Fines for fatal collapse a ‘slap in the face to workers’

'Kill a worker, go to jail' says labour leader following penalties related to deaths of Henry Harder and John Martens

Fines for fatal collapse a ‘slap in the face to workers’

A prominent labour leader and a worker who was hurt are outraged two companies were fined a combined $400,000 for a partial building collapse that killed two workers and injured several others.

“It's a real slap in the face to workers,” says Laura Walton, president of the Ontario Federation of Labour. “$400,000 between two companies involved in the death of two and the critical injuries of others…it simply just isn't enough.”

In December 2020, a segment of a building under construction in London, Ontario collapsed during a concrete pour on the fourth floor, causing the deaths of 26-year-old Henry Harder and 21-year-old John Martens.

iSpan Systems LP was fined $260,000 and East Elgin Concrete Forming Ltd. was fined $140,000. Both companies pleaded guilty in court.

iSpan provided engineering specifications that failed to ensure the structure’s capability to support anticipated loads in line with good engineering practices per the Occupational Health and Safety Act. 

East Elgin Concrete Forming failed to provide necessary guidance and supervision to protect the health and safety of workers.

Fourth floor of building under construction in London, Ont. collapsed on Friday, Dec. 11, 2020. Source: Jade Doxtator

Jacob Hurl was injured in the collapse and echoes the sentiments of Walton, saying the fines are not nearly enough to justify two lost lives.

“People pave roads, people build buildings, people manufacture cars. Like the reason people have the life that they do is because of these workers. So I don’t really understand why we’re treated that way when we get hurt,” Hurl told CTV News London.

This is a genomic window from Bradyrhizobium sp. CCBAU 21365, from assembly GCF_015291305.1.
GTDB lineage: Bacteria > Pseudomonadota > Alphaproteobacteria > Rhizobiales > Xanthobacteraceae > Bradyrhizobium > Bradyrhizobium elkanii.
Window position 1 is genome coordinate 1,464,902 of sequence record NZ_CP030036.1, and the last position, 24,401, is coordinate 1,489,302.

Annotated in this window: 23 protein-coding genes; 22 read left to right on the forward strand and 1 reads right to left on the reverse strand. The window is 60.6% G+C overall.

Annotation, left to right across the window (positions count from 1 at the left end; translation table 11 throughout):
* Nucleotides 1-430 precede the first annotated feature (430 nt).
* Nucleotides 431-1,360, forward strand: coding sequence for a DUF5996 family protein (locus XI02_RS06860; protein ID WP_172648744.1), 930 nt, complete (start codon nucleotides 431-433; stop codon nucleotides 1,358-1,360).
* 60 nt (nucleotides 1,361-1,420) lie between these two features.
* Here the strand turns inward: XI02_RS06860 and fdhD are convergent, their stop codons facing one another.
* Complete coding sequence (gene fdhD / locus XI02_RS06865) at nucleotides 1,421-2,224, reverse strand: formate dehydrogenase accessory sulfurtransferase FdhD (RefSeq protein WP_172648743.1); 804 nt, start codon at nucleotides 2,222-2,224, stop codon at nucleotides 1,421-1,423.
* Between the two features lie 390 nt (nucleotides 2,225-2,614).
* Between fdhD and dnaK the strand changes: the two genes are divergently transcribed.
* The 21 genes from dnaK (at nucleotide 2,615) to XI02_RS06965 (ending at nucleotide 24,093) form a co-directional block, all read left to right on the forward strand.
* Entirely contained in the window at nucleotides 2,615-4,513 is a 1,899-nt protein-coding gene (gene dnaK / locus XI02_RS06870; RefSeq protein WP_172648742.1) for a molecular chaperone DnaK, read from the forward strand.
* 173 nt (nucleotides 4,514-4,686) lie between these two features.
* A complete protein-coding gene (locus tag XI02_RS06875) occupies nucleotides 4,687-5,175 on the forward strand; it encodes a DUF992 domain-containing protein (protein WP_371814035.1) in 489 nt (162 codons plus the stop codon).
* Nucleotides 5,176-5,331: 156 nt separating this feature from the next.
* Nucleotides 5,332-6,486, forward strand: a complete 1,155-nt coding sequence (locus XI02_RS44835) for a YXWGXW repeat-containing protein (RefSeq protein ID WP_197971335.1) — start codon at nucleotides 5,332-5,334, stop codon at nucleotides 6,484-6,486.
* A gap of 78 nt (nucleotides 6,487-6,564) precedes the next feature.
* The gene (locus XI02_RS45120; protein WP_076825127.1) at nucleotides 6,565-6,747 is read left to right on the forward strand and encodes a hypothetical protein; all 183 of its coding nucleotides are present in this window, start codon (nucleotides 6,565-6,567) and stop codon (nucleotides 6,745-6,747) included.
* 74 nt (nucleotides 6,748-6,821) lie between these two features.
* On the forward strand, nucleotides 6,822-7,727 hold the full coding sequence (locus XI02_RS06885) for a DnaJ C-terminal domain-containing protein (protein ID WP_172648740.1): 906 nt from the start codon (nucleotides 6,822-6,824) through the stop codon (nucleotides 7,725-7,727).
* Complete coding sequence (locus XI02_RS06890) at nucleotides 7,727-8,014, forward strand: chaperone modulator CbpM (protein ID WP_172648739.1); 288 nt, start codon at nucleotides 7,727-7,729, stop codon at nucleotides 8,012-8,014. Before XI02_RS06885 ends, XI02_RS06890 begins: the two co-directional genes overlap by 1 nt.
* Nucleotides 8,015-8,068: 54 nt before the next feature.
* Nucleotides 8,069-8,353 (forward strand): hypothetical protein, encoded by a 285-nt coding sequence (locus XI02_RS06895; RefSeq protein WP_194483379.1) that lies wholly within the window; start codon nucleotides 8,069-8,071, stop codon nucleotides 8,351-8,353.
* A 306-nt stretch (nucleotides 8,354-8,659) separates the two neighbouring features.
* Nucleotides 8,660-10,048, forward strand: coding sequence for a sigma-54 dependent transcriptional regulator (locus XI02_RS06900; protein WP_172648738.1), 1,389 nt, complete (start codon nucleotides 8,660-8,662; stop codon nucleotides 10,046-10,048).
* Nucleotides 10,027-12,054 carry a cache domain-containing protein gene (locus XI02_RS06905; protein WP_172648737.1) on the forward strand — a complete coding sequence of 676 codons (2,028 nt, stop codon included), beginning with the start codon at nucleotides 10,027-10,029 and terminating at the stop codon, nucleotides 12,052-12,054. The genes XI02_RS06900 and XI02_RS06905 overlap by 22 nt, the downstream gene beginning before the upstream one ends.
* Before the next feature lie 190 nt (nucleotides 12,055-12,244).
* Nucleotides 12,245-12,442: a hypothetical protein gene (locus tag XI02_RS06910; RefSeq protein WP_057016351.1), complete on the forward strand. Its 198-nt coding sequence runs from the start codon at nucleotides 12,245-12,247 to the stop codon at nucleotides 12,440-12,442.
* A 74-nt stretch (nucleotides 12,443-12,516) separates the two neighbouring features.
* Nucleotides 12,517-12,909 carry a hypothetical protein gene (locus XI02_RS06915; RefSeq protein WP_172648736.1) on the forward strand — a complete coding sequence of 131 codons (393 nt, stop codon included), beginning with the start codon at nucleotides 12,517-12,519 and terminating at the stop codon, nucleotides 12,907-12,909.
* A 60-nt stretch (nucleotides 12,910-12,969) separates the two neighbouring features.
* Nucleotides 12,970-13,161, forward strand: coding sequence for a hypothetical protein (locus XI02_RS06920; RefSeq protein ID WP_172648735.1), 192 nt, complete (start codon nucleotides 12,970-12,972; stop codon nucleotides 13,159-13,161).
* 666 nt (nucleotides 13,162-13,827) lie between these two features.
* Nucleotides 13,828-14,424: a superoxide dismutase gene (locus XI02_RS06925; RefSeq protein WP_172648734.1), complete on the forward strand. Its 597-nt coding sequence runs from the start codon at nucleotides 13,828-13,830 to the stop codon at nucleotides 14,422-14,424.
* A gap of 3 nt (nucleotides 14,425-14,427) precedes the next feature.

Walton thinks the companies should be treated like criminals, repeating a call made by many labour leaders over the past several years. “Kill a worker, go to jail,” says Walton, “you are responsible for the death of two people…that’s not a fine…that needs to be a charge under the criminal act.”

Ryan Conlin is a prominent labour and employment lawyer with Stringer LLP in Toronto. He says for charges to be laid under the criminal code in a workplace incident there needs to be “evidence of wanton and reckless disregard by the accused, being an individual or a corporation.”

While the convictions against iSpan Systems and Elgin Concrete Forming fall under provincial regulatory law, ruling out the possibility of jail time, Conlin points out that the fines issued could have been much higher.

“Provincial legislation does have a fairly high maximum penalty at $2 million for a corporation,” says Conlin, who also points out there is no minimum penalty under the law. “The court has a lot of discretion as to how much a fine can be and that’s where you just don’t see a lot of maximum sentences.” But Conlin says typically, when there is a fatality, the courts will lean towards the higher end of the spectrum when issuing penalties.

For labour leaders like Walton, no amount of money is equal to someone’s life, which is why she thinks cases like this one should be prosecuted under the Westray Act, which rarely happens. 

“And so maybe the question starts with, why aren't we applying the laws that are at our disposal first?” questions Walton. “By applying those laws, those investigations are also going to show who is at fault here.”

For an average worker like Hurl, who saw his co-workers lose their lives, he just wants to see penalties that recognize the value of human lives.

“If they think it’s just going to be an easy fine to pay, why would they ever be worried about it?” he wonders. “They make it as small as possible, so they don’t have to pay out as much. The workers aren’t going to get a whole lot, and it’s kind of a shame that’s the way it is,” he said.